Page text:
Worksheet: Heat Capacity

In this worksheet, we will practice calculating the heat capacity of an object from the amount of heat exchanged and the change in temperature.


The heat capacity of a substance can be measured under either constant-volume or constant-pressure conditions. Which of the following sets of relationships between 𝐶 𝑣 (heat capacity under constant-volume conditions) and 𝐶 𝑝 (heat capacity under constant-pressure conditions) are always true?

  • A 𝐶 𝑣 (gas) > 𝐶 𝑣 (liquid) > 𝐶 𝑣 (solid) and 𝐶 > 𝐶 𝑣 𝑝 in all phases
  • B 𝐶 𝑣 (gas) 𝐶 𝑣 (solid) and 𝐶 𝑝 (liquid) 𝐶 𝑣 (liquid)
  • C 𝐶 𝑝 approaches a value of 0 as the sample temperature approaches 0 K but increases without bound as the sample temperature is increased.
  • D 𝐶 𝑝 (gas) > 𝐶 𝑣 (gas); 𝐶 𝑝 (solid) 𝐶 𝑣 (solid); and 𝐶 𝑝 (gas) 𝐶 𝑝 (solid)


Suppose 2 moles of water at 333 K are added to 4 moles of water at 293 K. What would be the entropy change associated with this process, assuming that there is no exchange of heat with the surroundings? (The heat capacity of water is 𝐶 = 7 5 . 3 / 𝑝 , 𝑚 J K m o l and may be considered to be independent of temperature.)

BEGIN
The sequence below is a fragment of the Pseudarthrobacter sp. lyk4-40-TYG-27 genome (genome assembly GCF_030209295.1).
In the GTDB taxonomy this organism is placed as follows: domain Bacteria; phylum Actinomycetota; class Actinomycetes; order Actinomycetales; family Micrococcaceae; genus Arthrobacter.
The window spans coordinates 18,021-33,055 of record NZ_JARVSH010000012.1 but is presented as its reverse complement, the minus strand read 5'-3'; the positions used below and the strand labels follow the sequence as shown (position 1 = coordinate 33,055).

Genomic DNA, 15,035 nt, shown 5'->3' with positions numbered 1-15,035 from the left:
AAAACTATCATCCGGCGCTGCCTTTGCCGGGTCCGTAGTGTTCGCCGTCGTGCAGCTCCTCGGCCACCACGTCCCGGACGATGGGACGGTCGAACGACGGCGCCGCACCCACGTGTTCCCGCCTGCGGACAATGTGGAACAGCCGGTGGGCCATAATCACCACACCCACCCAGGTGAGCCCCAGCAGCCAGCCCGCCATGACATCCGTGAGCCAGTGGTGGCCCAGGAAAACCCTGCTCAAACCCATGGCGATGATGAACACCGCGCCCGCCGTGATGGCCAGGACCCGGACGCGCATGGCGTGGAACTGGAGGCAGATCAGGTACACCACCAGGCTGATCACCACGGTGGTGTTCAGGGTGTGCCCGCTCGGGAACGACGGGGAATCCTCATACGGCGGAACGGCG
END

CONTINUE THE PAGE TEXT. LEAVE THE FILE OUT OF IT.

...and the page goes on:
Two 1-mole blocks of aluminium, one at 273 K and the other at 373 K, are brought into thermal contact. What will be the temperature of the two blocks when they have reached thermal equilibrium, and what will be the total entropy change ( Δ 𝑆 ) t o t that accompanies the thermal equilibration process? (Assume that the two blocks of aluminium are in a container with walls that keep them completely isolated from outside surroundings, and take the heat capacity of the aluminium blocks to be 𝐶 = 2 4 . 3 5 / 𝑝 , 𝑚 J K m o l .)

  • A 𝑇 = 3 2 3 e q u i l K and Δ 𝑆 = 0 . 5 9 / t o t J K
  • B 𝑇 = 3 2 3 e q u i l K and Δ 𝑆 = 0 t o t
  • C 𝑇 = 3 7 3 e q u i l K and Δ 𝑆 = 6 . 2 1 / t o t J K
  • D 𝑇 = 3 2 3 e q u i l K and Δ 𝑆 = 0 . 5 9 / t o t J K

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